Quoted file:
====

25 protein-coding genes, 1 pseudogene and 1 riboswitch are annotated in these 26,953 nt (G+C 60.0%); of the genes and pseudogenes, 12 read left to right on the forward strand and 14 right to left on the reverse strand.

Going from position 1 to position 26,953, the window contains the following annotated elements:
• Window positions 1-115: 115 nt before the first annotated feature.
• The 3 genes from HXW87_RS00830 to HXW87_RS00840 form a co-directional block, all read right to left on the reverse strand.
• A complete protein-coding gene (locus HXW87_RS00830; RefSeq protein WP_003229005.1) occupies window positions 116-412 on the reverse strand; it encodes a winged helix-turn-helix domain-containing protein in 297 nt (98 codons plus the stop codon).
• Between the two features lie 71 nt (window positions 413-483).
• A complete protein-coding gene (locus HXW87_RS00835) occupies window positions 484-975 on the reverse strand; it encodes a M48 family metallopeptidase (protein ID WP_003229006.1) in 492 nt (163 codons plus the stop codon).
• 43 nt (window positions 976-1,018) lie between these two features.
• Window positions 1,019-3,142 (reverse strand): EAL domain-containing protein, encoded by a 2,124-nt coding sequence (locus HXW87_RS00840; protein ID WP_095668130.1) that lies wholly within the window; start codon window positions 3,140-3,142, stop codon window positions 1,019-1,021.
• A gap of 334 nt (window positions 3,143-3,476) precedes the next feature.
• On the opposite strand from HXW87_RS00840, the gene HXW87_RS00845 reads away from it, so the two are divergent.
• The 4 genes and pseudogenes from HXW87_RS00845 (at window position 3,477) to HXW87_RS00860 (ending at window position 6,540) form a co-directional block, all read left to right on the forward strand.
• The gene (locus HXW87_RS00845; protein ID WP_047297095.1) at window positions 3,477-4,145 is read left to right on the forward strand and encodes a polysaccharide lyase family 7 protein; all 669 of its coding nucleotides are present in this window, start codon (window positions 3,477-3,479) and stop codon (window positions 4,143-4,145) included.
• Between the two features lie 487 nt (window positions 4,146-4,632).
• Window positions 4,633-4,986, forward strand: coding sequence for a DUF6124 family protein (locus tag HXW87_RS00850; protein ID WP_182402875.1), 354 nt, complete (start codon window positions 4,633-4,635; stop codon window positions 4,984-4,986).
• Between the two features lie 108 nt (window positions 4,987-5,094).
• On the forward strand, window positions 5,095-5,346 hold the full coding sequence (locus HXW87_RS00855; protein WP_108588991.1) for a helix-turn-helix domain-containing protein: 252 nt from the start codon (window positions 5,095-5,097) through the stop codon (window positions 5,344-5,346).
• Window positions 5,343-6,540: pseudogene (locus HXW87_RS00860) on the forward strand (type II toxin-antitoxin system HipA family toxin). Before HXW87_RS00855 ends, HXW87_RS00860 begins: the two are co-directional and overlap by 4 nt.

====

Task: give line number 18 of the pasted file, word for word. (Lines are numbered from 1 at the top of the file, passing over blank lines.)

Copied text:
• Window positions 5,343-6,540: pseudogene (locus HXW87_RS00860) on the forward strand (type II toxin-antitoxin system HipA family toxin). Before HXW87_RS00855 ends, HXW87_RS00860 begins: the two are co-directional and overlap by 4 nt.